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CC Sabathia, Ivan Nova, Hiroki Kuroda and Michael Pineda are locked in the Yankees' rotation.
Sabathia will have an ERA under 3.50 in 2012. There are no arguments about that one, right?
I'd be happy to address them in the comments, if you do not think a pitcher who hasn't posted an ERA above 3.37 since 2005 and has posted a 3.11 ERA in that time period can keep his ERA below 3.50 in 2012.
Nova did not start his rookie year very well, but hewent 8-0 with a 3.08 ERA after July 1. He may victim to a sophomore slump but Nova improved as the season went along. Hitters did not figure him out as one would expect from a regression candidate.
Kuroda posted a 3.07 ERA in 2011, albeit in the NL West in large Dodger Stadium.
You would then expect that his home/away splits would show that he is a product of a big ballpark, right?
Well, not exactly.
Kuroda posted a 3.27 ERA at home and a 2.85 ERA on the road in 2011. Kuroda will be much less susceptible to Yankee Stadium's short porches.
In 62.1 innings pitched against AL teams, Kuroda has posted a 3.61 ERA. If you take out the Yankees, he posted a 3.32 ERA against AL teams. That seems very promising.
Pineda is one of the biggest enigma in the majors.
He comes from huge Safeco Field and a weak AL West to a small Yankee Stadium and a strong AL East. He strikes people out at will and flashed his potential with a 3.03 ERA in 113 innings before the All-Star break in 2011.
But he also has a high fly-ball and home-run rate, and posted a 5.12 ERA in 58 innings after the All-Star break.
Did he get tired? Did hitters figure his two-pitch stuff out? I don't think so.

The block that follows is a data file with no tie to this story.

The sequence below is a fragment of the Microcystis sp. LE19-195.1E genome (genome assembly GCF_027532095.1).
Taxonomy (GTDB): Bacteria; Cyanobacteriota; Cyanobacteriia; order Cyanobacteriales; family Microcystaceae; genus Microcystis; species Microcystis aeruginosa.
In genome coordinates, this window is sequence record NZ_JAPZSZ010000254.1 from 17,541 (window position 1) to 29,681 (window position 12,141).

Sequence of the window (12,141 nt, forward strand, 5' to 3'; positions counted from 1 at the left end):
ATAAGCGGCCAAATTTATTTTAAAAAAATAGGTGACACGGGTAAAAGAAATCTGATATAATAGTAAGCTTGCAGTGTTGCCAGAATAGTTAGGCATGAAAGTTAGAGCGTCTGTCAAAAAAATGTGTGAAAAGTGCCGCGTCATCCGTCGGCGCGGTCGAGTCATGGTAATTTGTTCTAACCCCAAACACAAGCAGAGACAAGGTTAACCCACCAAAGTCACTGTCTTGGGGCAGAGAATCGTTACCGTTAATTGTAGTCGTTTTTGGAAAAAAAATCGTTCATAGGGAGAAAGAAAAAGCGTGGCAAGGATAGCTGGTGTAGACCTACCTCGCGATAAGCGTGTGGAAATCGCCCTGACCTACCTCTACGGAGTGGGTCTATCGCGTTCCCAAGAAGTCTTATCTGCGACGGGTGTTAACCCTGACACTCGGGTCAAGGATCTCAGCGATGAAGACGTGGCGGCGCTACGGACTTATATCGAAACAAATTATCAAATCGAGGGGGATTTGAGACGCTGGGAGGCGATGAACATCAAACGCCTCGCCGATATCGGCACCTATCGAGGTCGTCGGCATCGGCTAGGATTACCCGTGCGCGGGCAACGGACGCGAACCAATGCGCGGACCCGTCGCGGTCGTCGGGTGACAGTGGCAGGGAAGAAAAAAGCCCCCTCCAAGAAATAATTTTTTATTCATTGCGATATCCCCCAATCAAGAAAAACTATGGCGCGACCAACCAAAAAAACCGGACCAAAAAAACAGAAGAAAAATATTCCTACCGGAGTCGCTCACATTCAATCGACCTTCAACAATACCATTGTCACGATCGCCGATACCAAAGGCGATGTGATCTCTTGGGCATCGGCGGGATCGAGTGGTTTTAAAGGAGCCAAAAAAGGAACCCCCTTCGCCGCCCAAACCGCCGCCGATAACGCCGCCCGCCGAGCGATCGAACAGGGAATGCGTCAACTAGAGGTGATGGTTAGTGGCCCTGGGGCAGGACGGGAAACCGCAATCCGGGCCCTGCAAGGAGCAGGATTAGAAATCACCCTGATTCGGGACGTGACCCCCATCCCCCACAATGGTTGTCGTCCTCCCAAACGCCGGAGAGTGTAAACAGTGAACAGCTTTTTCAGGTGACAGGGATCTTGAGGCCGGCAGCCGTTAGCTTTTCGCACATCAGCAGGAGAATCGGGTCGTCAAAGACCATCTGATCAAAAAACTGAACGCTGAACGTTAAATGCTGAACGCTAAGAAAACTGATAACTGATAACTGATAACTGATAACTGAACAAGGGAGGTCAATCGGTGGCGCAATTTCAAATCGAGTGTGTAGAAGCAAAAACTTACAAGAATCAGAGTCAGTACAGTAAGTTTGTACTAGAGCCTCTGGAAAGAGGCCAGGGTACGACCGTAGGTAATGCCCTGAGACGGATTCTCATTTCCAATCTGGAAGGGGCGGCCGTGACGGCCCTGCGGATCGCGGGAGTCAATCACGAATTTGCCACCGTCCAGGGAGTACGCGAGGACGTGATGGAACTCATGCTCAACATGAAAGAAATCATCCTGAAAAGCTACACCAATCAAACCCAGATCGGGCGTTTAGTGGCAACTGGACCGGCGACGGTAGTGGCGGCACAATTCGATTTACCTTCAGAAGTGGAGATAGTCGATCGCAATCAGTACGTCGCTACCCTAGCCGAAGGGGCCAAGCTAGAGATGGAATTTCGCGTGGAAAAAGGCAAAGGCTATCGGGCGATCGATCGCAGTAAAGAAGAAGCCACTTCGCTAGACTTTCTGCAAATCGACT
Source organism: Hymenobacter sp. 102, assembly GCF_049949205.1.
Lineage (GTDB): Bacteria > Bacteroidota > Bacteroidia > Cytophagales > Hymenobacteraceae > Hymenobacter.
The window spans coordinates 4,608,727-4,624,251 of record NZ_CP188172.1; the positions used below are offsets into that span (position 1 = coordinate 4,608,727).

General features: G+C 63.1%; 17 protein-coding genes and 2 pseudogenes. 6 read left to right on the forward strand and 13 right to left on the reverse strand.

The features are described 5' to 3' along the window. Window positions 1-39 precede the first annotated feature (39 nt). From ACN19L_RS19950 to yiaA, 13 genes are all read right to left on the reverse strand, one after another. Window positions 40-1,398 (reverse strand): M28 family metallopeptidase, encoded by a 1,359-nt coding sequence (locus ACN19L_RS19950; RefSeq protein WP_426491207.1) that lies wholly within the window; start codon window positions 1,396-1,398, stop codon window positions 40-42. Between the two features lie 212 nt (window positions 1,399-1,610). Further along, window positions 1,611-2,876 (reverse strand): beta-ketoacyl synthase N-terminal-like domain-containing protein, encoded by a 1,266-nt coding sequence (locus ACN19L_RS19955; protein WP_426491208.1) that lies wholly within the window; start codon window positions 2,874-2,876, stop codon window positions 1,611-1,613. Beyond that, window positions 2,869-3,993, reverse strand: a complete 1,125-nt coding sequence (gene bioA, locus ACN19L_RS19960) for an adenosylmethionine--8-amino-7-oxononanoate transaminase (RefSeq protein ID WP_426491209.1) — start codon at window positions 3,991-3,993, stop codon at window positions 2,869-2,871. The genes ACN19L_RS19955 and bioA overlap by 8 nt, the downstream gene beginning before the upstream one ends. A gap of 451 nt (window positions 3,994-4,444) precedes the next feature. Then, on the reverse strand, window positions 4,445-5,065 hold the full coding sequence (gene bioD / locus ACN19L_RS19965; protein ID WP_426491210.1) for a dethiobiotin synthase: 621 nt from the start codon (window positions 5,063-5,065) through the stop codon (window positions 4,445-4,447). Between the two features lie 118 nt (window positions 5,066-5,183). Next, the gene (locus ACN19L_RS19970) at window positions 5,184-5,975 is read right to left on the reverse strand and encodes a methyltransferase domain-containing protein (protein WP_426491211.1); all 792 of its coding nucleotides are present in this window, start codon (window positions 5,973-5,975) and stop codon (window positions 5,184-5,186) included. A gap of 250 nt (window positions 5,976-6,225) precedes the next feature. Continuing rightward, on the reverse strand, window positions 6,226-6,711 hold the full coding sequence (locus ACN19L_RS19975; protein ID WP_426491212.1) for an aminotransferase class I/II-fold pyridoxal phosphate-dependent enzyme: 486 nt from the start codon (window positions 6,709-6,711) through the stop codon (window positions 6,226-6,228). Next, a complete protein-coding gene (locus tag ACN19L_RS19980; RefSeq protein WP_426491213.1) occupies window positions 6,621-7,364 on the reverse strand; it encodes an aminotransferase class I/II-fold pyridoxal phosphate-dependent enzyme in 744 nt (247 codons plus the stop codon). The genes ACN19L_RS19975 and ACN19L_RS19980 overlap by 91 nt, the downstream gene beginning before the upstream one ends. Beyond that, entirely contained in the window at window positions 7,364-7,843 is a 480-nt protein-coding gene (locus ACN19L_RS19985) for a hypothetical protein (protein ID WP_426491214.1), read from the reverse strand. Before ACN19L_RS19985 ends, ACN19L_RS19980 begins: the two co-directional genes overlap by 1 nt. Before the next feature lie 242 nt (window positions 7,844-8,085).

Not only did his K/9 and BB/9 stay constant throughout the whole season, his ground-ball rate rose from 31.3 percent from March to June to 45.3 from September to October.
Here is a small excerpt from one of my earlier articles on Pineda that sums up how I feel about him using advanced statistics:
If you look you can see that he was extremely unlucky on the road because his BABIP is .066 higher away from Safeco. He also for some reason has a 10.5 percent HR/FB at home and a lower 7.8 percent HR/FB on the road even though Safeco Field is supposed to be huge and turn home runs into routine fly balls. He also only stranded 64.4 percent of runners on the road in 2011 even though the league average is 75 percent.
Pineda was a very unlucky pitcher on the road in 2011.
Now, let's look at his FIP. His FIP on the road is 3.26 but his FIP at home is 3.62. Neither of those are bad at all and he is actually better on the road away from Safeco Field.
Pineda actually improved as the season went on, despite what his sudden spike in ERA will tell you. His ground-ball rate was from 31.3 percent from March to June and then from September to October it was 45.3 percent. That is a huge improvement. His strikeout and walk rates also remained fairly constant throughout the year.
After the All-Star break he had a 5.14 ERA, right? Sounds awful. He also had a 3.22 xFIP during that time period, which is actually pretty good.
Michael Pineda has serious talent. If he can work on his changeup and have better luck, the move to New York will not hurt him as much as you would think.